The Pentagon confirmed that the U.S. is calling its ships off the search for Malaysia Airlines Flight MH370 and sending reconnaissance along the southern route that the plane could have taken.
Based on satellite pings delivered hours after the Boeing 777 went missing, investigators are searching along a northern corridor that extends up to Kazakhstan and a southern corridor into the vast Indian Ocean.
Last night, Defense Secretary Chuck Hagel spoke with Malaysian Minister of Defense Hishammuddin Tun Hussein and “conveyed that the United States remains fully committed to working with the Government of Malaysia to find the plane and that the U.S. Navy has re-tasked reconnaissance aircraft to search the ‘southern corridor’ in the Indian Ocean,” the Pentagon said in a statement. “Secretary Hagel noted that this search mission is in many ways unprecedented and thanked Minister Hishammuddin for his government’s collaboration with international partners.”
The two cabinet ministers will meet in April at a defense summit in Honolulu.
White House press secretary Jay Carney remained guarded on Washington’s view of the missing plane, telling reporters “we have not seen enough evidence to support any scenario to allow us to draw a conclusion about what happened.”
“We’re not prepared to make any assessments about which scenario is most likely until we have more information and more conclusive information,” he added.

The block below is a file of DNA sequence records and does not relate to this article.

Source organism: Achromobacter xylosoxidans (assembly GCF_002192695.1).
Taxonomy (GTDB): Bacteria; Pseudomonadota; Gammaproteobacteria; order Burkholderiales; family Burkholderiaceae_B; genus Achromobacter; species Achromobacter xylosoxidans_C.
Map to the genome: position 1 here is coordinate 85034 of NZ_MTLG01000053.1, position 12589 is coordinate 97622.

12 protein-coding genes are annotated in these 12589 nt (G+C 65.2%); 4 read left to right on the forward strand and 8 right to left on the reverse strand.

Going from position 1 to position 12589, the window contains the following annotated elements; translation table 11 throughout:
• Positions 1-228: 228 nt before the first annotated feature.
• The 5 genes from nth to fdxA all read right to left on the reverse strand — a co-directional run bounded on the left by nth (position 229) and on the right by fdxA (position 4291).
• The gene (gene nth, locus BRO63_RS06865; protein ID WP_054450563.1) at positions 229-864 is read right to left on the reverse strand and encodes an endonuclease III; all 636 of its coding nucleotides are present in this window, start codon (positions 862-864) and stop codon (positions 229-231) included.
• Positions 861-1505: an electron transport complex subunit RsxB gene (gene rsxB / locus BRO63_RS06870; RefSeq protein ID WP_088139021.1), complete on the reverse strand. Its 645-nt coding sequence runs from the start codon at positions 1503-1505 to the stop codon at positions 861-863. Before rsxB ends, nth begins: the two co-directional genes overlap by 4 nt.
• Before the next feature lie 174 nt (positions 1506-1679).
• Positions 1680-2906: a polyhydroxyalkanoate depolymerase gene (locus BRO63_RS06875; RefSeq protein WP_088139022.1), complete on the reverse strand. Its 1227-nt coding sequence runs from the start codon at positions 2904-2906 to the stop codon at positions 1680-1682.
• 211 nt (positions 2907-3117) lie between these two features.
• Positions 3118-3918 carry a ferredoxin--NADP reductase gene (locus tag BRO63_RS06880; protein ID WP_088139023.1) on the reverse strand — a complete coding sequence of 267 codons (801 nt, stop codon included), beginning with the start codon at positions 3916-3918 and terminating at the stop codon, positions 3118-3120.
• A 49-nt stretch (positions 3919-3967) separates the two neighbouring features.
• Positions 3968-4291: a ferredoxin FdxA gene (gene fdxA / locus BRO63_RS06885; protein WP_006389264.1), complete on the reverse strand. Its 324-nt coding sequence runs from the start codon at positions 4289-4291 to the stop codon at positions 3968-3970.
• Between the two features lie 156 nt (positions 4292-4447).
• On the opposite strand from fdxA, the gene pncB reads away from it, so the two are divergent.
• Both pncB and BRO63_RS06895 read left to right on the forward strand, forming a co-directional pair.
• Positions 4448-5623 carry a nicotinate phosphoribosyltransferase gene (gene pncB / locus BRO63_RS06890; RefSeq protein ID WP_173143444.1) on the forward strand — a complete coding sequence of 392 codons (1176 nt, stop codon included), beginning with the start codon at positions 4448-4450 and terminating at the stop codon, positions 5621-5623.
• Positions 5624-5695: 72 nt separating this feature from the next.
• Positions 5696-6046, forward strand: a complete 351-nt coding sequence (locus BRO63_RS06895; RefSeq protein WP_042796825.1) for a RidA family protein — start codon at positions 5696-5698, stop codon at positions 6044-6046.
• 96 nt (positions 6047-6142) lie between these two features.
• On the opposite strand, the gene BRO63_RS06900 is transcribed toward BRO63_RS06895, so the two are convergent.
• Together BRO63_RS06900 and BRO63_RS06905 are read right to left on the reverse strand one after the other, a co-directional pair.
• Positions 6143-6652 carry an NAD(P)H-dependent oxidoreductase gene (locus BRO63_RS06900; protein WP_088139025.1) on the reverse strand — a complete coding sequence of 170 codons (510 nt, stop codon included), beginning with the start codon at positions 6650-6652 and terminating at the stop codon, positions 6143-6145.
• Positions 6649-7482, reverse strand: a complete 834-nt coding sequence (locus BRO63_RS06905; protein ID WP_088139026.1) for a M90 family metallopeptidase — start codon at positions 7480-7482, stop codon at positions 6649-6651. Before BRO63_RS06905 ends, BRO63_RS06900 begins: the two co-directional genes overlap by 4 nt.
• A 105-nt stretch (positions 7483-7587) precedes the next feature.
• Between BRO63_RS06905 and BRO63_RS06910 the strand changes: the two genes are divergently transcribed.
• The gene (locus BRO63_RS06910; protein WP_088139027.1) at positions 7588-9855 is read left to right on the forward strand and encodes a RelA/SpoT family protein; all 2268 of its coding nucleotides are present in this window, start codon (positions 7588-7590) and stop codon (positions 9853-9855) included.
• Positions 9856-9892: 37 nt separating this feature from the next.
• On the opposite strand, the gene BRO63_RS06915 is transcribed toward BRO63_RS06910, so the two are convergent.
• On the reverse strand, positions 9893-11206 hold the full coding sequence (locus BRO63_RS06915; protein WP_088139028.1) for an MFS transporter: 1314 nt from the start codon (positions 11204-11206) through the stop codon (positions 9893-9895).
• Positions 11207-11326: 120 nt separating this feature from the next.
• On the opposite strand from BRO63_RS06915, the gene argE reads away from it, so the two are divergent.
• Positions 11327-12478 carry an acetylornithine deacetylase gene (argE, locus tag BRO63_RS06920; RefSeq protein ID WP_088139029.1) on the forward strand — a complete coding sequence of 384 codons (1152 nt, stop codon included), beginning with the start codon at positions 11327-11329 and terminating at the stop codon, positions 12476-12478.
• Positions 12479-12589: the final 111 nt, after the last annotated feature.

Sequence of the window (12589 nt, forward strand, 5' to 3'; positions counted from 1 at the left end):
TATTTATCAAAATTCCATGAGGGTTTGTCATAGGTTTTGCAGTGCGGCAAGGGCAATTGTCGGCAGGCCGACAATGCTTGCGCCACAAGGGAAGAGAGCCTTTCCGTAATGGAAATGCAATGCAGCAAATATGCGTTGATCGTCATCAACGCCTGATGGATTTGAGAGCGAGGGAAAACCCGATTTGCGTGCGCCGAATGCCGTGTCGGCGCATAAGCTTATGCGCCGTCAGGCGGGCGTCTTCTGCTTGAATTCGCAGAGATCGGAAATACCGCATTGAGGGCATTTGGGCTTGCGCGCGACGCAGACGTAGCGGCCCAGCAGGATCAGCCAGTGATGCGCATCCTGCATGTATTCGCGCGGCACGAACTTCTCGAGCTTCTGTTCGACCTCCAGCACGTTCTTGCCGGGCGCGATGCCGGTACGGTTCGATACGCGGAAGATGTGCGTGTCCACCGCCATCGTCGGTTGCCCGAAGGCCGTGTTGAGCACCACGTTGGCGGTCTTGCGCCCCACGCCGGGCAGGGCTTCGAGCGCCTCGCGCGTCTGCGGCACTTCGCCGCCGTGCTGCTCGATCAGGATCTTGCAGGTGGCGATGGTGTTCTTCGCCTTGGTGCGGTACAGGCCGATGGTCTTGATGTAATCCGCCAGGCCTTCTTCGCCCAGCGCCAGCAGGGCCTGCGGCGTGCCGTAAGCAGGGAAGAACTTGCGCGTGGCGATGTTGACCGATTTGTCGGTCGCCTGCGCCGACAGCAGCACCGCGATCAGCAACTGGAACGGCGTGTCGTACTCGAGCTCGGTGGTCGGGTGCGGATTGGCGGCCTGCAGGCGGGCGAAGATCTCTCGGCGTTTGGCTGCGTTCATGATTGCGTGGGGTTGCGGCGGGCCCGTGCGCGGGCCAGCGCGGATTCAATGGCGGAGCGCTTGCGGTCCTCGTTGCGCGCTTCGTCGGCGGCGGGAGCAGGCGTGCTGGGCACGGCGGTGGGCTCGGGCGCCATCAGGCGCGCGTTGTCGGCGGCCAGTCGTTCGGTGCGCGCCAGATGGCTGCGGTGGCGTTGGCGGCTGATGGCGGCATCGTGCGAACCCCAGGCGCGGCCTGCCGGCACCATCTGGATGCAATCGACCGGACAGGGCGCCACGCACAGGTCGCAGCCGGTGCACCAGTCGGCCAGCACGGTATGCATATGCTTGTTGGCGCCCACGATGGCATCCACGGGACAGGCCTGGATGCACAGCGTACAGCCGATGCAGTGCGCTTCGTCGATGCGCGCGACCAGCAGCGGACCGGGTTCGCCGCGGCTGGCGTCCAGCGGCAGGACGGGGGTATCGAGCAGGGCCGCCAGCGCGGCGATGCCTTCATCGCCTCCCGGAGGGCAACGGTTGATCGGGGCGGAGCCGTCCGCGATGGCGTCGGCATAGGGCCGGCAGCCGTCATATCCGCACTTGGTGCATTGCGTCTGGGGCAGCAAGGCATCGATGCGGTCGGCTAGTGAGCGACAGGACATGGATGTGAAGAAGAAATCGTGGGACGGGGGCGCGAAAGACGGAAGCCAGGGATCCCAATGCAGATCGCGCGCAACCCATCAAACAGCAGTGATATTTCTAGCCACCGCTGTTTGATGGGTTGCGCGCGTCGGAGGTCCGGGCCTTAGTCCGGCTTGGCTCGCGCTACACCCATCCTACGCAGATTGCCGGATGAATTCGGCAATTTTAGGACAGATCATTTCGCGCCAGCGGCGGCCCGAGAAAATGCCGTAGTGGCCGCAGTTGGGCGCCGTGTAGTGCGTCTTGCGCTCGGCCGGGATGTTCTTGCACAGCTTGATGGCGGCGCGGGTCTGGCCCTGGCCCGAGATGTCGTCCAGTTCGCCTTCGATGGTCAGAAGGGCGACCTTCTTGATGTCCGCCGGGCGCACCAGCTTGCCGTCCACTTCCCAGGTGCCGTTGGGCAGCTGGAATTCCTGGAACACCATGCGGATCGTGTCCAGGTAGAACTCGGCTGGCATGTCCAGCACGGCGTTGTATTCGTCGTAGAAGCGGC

Administration sources have been steering reporters toward the theory that the plane crashed in the Indian Ocean from an early point in the investigation, but Carney has admitted that President Obama is concerned about the whereabouts of the plane.
The New York Times reported that Malaysia refused larger-scale help from the U.S., something Carney wouldn’t go into either.
“I can tell you that the NTSB, the FAA, and the FBI are all assisting in different ways in this effort. The Department of Defense has obviously provided assets as part of the search effort. I can also say that the Malaysian government has been working very hard to deal with a unique and unusual set of circumstances, and we appreciate that and understand it. And we are working closely with the Malaysian government, and have had and appreciate good cooperation with the Malaysian government. We’re doing everything we can to assist that investigation as that investigation seeks to find out what happened and what caused it,” Carney said.
“So I don’t have more insight into that, except to say that we’re working closely with the Malaysian government. We have had good cooperation in that effort. And this is obviously a unique and challenging circumstance that everybody is involved in investigating.”